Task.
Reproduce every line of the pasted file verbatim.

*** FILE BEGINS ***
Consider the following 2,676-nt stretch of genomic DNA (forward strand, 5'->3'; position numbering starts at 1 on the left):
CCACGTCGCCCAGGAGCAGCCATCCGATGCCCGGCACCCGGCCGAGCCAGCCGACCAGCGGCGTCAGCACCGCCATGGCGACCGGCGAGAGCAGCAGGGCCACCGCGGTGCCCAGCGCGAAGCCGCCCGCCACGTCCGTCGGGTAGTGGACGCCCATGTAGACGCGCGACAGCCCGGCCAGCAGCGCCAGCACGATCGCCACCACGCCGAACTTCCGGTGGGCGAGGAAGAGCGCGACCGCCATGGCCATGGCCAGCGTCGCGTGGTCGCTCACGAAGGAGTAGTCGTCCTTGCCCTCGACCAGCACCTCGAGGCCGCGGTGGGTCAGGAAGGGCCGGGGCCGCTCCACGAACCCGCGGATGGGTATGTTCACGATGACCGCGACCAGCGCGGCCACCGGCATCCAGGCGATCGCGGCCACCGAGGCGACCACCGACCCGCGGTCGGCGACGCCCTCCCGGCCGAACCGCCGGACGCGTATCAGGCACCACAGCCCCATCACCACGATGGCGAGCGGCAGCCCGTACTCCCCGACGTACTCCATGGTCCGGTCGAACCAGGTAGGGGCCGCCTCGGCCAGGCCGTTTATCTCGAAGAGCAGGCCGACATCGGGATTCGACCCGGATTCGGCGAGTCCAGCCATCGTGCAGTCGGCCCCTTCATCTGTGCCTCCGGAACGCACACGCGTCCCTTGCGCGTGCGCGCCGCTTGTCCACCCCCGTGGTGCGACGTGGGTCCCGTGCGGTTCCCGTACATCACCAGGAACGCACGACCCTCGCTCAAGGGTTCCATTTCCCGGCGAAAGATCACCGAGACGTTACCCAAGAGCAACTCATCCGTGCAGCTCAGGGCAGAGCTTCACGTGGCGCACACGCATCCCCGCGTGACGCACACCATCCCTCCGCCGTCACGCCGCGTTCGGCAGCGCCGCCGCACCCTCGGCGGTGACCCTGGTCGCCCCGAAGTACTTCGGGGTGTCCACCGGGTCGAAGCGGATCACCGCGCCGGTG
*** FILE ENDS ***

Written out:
Consider the following 2,676-nt stretch of genomic DNA (forward strand, 5'->3'; position numbering starts at 1 on the left):
CCACGTCGCCCAGGAGCAGCCATCCGATGCCCGGCACCCGGCCGAGCCAGCCGACCAGCGGCGTCAGCACCGCCATGGCGACCGGCGAGAGCAGCAGGGCCACCGCGGTGCCCAGCGCGAAGCCGCCCGCCACGTCCGTCGGGTAGTGGACGCCCATGTAGACGCGCGACAGCCCGGCCAGCAGCGCCAGCACGATCGCCACCACGCCGAACTTCCGGTGGGCGAGGAAGAGCGCGACCGCCATGGCCATGGCCAGCGTCGCGTGGTCGCTCACGAAGGAGTAGTCGTCCTTGCCCTCGACCAGCACCTCGAGGCCGCGGTGGGTCAGGAAGGGCCGGGGCCGCTCCACGAACCCGCGGATGGGTATGTTCACGATGACCGCGACCAGCGCGGCCACCGGCATCCAGGCGATCGCGGCCACCGAGGCGACCACCGACCCGCGGTCGGCGACGCCCTCCCGGCCGAACCGCCGGACGCGTATCAGGCACCACAGCCCCATCACCACGATGGCGAGCGGCAGCCCGTACTCCCCGACGTACTCCATGGTCCGGTCGAACCAGGTAGGGGCCGCCTCGGCCAGGCCGTTTATCTCGAAGAGCAGGCCGACATCGGGATTCGACCCGGATTCGGCGAGTCCAGCCATCGTGCAGTCGGCCCCTTCATCTGTGCCTCCGGAACGCACACGCGTCCCTTGCGCGTGCGCGCCGCTTGTCCACCCCCGTGGTGCGACGTGGGTCCCGTGCGGTTCCCGTACATCACCAGGAACGCACGACCCTCGCTCAAGGGTTCCATTTCCCGGCGAAAGATCACCGAGACGTTACCCAAGAGCAACTCATCCGTGCAGCTCAGGGCAGAGCTTCACGTGGCGCACACGCATCCCCGCGTGACGCACACCATCCCTCCGCCGTCACGCCGCGTTCGGCAGCGCCGCCGCACCCTCGGCGGTGACCCTGGTCGCCCCGAAGTACTTCGGGGTGTCCACCGGGTCGAAGCGGATCACCGCGCCGGTG